Study Techniques that I used — Part 2 – Ayyub Imtiaz

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My goal with this post is not necessarily to tell you which resources are good and which ones aren’t, what exact study methods to use, how to use them, how many hours you should spend studying, how many reviews of the note you should do, etc. I’m going to leave that for you to figure out for yourself. What works for me may not to work for you. However, there are some things that can be beneficial for a lot of people, and that is my goal; to share. I have broken these study techniques and tips into two different parts. One is on ‘subconscious reprogramming’ and the other is on actual habits that you can carry out.

This post will be talking about habits, whereas the previous post talked about subconscious reprogramming techniques.

One of the best ways to study is to keep yourself accountable. Many times, there have been days at which I haven’t done what I was supposed to do or I haven’t been working very hard. And my friends have been accommodating and tried to be ‘understanding’. It’s one thing to be understanding me. Fine, if I’m in a place of actual distress, something’s happening in my family, I’m not feeling well, then yes I can understand your concern. But if I come and I just complained for the sake of complaining and say I don’t feel like studying today, then I need my friends to step up and actually hold me accountable.

Have a group of 2–3 study buddies. Let them know what you’re trying to accomplish had that week or the next two weeks. Check in with them every now and again. Hold them accountable and they should hold you accountable. And with that you’re more inclined to actually do your work because you know you have something to lose.

With the accountability system, use a good reward (or punishment if that works for you) program to maximize motivation.

A personal example: I’m studying for my external exams at the moment, and to motivate me to study hard, I promised myself a Nintendo Switch if I manage to do good in the exam. To keep me on track during the day/weekly studying, I have set up an accountability system with some friends I trust. I log in with them weekly to update them on the schedule I made for myself and the progress I am making towards my goals.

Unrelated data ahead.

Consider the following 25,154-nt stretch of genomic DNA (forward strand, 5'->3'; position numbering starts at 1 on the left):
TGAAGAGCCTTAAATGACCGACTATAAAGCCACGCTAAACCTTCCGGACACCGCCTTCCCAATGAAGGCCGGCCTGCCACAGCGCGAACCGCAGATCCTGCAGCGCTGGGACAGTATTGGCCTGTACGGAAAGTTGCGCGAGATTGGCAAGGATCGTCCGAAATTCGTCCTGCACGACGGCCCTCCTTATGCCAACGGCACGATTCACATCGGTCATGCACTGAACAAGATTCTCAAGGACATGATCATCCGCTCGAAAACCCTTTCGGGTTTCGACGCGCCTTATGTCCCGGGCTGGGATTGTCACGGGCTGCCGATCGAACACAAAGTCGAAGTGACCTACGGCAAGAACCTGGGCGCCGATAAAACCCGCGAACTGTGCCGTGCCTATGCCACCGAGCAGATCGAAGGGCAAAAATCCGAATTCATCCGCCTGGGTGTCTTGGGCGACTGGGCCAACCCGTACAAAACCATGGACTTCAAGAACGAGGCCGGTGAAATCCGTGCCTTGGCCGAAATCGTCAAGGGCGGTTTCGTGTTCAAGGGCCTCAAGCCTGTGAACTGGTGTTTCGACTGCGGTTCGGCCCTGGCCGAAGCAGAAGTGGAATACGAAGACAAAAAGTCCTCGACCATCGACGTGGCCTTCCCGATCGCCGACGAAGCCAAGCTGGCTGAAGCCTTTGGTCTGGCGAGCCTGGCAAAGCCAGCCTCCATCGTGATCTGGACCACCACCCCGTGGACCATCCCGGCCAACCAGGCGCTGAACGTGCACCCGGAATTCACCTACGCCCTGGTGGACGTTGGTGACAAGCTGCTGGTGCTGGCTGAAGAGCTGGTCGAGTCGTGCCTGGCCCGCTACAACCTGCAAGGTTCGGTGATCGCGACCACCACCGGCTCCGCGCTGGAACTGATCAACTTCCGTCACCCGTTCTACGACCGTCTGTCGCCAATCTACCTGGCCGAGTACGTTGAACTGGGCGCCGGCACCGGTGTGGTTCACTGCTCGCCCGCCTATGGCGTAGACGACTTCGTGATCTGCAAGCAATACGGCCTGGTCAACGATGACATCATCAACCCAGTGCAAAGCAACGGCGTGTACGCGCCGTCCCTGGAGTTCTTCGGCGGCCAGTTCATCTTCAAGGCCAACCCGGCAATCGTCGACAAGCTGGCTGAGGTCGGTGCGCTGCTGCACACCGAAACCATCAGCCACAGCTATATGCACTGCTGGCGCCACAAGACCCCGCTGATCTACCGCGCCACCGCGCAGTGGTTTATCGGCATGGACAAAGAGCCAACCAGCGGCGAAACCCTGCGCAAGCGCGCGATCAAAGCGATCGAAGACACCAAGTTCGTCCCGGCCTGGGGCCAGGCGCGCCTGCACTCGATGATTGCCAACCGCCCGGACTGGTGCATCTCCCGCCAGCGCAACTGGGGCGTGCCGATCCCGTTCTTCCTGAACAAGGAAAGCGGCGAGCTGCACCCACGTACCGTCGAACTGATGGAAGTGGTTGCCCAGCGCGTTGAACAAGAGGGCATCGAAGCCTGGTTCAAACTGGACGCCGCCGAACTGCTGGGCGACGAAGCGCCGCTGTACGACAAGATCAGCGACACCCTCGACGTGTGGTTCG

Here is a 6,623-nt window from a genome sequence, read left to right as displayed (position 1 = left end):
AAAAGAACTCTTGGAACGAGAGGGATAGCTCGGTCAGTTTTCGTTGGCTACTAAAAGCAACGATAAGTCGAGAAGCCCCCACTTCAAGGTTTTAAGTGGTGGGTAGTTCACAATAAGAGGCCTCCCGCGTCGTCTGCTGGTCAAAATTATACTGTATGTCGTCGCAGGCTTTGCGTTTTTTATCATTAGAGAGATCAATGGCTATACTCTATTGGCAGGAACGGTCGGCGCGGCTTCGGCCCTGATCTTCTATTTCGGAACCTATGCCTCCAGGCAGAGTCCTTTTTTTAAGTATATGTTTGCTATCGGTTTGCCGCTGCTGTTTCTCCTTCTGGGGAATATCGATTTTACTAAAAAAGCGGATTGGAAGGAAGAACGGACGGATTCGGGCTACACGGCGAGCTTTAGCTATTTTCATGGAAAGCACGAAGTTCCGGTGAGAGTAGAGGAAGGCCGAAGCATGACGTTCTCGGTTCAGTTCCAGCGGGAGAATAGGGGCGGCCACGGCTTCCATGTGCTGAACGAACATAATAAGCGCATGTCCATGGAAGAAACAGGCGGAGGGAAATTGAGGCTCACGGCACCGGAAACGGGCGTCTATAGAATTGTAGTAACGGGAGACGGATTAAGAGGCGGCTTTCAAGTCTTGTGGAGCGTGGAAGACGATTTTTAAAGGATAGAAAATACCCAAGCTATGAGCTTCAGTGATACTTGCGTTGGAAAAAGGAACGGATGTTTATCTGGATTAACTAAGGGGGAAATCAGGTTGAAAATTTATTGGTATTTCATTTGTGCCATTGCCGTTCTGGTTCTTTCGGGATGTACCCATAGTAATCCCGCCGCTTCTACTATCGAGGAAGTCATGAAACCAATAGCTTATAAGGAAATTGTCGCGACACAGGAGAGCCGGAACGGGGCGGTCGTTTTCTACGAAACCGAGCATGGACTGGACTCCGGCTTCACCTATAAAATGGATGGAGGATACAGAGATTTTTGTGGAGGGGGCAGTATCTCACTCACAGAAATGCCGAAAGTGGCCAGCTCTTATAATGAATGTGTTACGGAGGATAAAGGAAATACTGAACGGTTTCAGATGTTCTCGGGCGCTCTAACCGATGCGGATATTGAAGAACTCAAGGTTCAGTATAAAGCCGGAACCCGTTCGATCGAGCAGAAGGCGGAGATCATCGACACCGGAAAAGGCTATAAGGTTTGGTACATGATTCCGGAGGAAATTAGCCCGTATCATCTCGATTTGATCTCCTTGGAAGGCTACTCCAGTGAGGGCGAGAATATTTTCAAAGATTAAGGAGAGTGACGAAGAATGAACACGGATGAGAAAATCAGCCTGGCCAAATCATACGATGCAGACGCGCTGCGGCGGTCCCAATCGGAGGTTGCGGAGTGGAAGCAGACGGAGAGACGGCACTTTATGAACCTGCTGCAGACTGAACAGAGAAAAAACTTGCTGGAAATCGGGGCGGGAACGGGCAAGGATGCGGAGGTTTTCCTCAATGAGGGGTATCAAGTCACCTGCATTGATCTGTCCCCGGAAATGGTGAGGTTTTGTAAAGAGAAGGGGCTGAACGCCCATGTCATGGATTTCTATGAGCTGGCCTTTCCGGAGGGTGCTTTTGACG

If there is one main thing that I think I have really come to understand throughout all these past years of education is that productivity should be treated as a marathon not as a sprint. I sprinted a lot in medical school. I did things with extreme intensity for a short amount of time and then I would stop saying “I needed to take a break”. It’s exactly like sprinting; you go really fast at one point, but you need just as much amount of time afterwards to catch your breath again. Productivity is a marathon. You’re going to take it slow and keep going for the long haul.

So what does this mean? Does this mean studying a little bit every day? It could, but it also means taking care of yourself as a whole person. It means eating right, exercising well, sleeping well, making sure you get enough play.

Exercising and sleeping are technically part of your studying too. Exercising and sleeping both work on helping memory and retaining information. I personally think caffeine use is a big problem nowadays, so I recommend cutting down the amount of daily coffee intake.

I have had years in which I have done everything well and I’ve had years where I have eaten like pig and barely exercised at all. Not only am I dealing with the consequences of those now by being overweight, I realized the years in which I have exercised well and did everything properly are the years I remember things a lot better from.

Part of the “Advice from a Procrastinator” series.

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Thanks !

Thanks for sharing this, you are awesome !

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